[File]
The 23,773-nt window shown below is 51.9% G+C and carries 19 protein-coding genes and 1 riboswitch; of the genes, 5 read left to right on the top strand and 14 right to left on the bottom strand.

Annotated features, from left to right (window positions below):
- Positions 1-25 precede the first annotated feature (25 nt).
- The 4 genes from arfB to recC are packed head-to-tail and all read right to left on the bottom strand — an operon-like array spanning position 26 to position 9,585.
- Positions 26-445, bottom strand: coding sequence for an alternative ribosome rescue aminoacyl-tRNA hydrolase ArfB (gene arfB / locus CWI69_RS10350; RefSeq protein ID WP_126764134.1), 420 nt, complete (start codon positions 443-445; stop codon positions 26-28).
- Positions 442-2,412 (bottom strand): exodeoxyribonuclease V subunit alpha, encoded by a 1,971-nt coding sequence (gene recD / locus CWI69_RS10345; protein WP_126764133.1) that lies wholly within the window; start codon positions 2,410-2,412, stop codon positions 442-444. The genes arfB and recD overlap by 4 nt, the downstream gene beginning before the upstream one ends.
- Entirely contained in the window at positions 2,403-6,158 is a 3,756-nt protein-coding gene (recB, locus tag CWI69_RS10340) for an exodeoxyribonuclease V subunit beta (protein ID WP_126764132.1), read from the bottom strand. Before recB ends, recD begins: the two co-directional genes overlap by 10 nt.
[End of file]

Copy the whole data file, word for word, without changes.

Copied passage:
The 23,773-nt window shown below is 51.9% G+C and carries 19 protein-coding genes and 1 riboswitch; of the genes, 5 read left to right on the top strand and 14 right to left on the bottom strand.

Annotated features, from left to right (window positions below):
- Positions 1-25 precede the first annotated feature (25 nt).
- The 4 genes from arfB to recC are packed head-to-tail and all read right to left on the bottom strand — an operon-like array spanning position 26 to position 9,585.
- Positions 26-445, bottom strand: coding sequence for an alternative ribosome rescue aminoacyl-tRNA hydrolase ArfB (gene arfB / locus CWI69_RS10350; RefSeq protein ID WP_126764134.1), 420 nt, complete (start codon positions 443-445; stop codon positions 26-28).
- Positions 442-2,412 (bottom strand): exodeoxyribonuclease V subunit alpha, encoded by a 1,971-nt coding sequence (gene recD / locus CWI69_RS10345; protein WP_126764133.1) that lies wholly within the window; start codon positions 2,410-2,412, stop codon positions 442-444. The genes arfB and recD overlap by 4 nt, the downstream gene beginning before the upstream one ends.
- Entirely contained in the window at positions 2,403-6,158 is a 3,756-nt protein-coding gene (recB, locus tag CWI69_RS10340) for an exodeoxyribonuclease V subunit beta (protein ID WP_126764132.1), read from the bottom strand. Before recB ends, recD begins: the two co-directional genes overlap by 10 nt.